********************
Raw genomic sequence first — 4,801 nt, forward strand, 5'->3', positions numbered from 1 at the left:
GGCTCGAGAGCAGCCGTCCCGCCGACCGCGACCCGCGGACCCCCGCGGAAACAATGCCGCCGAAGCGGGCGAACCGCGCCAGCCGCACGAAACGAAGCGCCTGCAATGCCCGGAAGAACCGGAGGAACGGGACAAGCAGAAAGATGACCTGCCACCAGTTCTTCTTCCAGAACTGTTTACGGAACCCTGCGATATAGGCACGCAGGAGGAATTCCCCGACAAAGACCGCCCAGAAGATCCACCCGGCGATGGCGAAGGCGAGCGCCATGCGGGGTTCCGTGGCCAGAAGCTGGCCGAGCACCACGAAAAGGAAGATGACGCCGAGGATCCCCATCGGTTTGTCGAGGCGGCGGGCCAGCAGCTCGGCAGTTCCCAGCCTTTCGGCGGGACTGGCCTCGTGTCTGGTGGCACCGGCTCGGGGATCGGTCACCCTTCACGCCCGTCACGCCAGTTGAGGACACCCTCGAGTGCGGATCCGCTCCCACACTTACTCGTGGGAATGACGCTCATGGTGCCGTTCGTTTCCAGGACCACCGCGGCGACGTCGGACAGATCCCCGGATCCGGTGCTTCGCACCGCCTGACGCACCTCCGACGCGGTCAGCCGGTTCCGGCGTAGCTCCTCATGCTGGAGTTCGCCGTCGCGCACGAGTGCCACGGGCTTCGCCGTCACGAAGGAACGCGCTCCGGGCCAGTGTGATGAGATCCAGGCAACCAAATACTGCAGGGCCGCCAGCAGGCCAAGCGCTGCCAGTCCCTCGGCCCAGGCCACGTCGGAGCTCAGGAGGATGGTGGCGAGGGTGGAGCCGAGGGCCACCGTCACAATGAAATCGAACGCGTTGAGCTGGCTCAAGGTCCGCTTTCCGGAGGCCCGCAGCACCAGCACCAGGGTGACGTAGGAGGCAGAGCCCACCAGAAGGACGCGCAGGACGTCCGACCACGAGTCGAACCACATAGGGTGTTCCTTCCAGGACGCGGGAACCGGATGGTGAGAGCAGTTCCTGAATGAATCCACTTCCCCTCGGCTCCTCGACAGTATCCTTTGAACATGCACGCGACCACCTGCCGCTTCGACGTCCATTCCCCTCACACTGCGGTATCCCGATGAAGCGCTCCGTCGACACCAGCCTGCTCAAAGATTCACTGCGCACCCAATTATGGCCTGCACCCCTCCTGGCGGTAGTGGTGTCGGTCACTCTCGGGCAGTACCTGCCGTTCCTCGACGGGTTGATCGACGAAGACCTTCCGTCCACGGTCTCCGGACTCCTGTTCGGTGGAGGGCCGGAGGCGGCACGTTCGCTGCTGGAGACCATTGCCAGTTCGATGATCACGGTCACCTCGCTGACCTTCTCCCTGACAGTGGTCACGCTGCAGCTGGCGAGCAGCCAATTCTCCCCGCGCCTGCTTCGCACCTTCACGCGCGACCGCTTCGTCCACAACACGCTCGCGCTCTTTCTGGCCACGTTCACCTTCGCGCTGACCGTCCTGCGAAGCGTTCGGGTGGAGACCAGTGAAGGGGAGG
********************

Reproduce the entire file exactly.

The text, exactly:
Raw genomic sequence first — 4,801 nt, forward strand, 5'->3', positions numbered from 1 at the left:
GGCTCGAGAGCAGCCGTCCCGCCGACCGCGACCCGCGGACCCCCGCGGAAACAATGCCGCCGAAGCGGGCGAACCGCGCCAGCCGCACGAAACGAAGCGCCTGCAATGCCCGGAAGAACCGGAGGAACGGGACAAGCAGAAAGATGACCTGCCACCAGTTCTTCTTCCAGAACTGTTTACGGAACCCTGCGATATAGGCACGCAGGAGGAATTCCCCGACAAAGACCGCCCAGAAGATCCACCCGGCGATGGCGAAGGCGAGCGCCATGCGGGGTTCCGTGGCCAGAAGCTGGCCGAGCACCACGAAAAGGAAGATGACGCCGAGGATCCCCATCGGTTTGTCGAGGCGGCGGGCCAGCAGCTCGGCAGTTCCCAGCCTTTCGGCGGGACTGGCCTCGTGTCTGGTGGCACCGGCTCGGGGATCGGTCACCCTTCACGCCCGTCACGCCAGTTGAGGACACCCTCGAGTGCGGATCCGCTCCCACACTTACTCGTGGGAATGACGCTCATGGTGCCGTTCGTTTCCAGGACCACCGCGGCGACGTCGGACAGATCCCCGGATCCGGTGCTTCGCACCGCCTGACGCACCTCCGACGCGGTCAGCCGGTTCCGGCGTAGCTCCTCATGCTGGAGTTCGCCGTCGCGCACGAGTGCCACGGGCTTCGCCGTCACGAAGGAACGCGCTCCGGGCCAGTGTGATGAGATCCAGGCAACCAAATACTGCAGGGCCGCCAGCAGGCCAAGCGCTGCCAGTCCCTCGGCCCAGGCCACGTCGGAGCTCAGGAGGATGGTGGCGAGGGTGGAGCCGAGGGCCACCGTCACAATGAAATCGAACGCGTTGAGCTGGCTCAAGGTCCGCTTTCCGGAGGCCCGCAGCACCAGCACCAGGGTGACGTAGGAGGCAGAGCCCACCAGAAGGACGCGCAGGACGTCCGACCACGAGTCGAACCACATAGGGTGTTCCTTCCAGGACGCGGGAACCGGATGGTGAGAGCAGTTCCTGAATGAATCCACTTCCCCTCGGCTCCTCGACAGTATCCTTTGAACATGCACGCGACCACCTGCCGCTTCGACGTCCATTCCCCTCACACTGCGGTATCCCGATGAAGCGCTCCGTCGACACCAGCCTGCTCAAAGATTCACTGCGCACCCAATTATGGCCTGCACCCCTCCTGGCGGTAGTGGTGTCGGTCACTCTCGGGCAGTACCTGCCGTTCCTCGACGGGTTGATCGACGAAGACCTTCCGTCCACGGTCTCCGGACTCCTGTTCGGTGGAGGGCCGGAGGCGGCACGTTCGCTGCTGGAGACCATTGCCAGTTCGATGATCACGGTCACCTCGCTGACCTTCTCCCTGACAGTGGTCACGCTGCAGCTGGCGAGCAGCCAATTCTCCCCGCGCCTGCTTCGCACCTTCACGCGCGACCGCTTCGTCCACAACACGCTCGCGCTCTTTCTGGCCACGTTCACCTTCGCGCTGACCGTCCTGCGAAGCGTTCGGGTGGAGACCAGTGAAGGGGAGG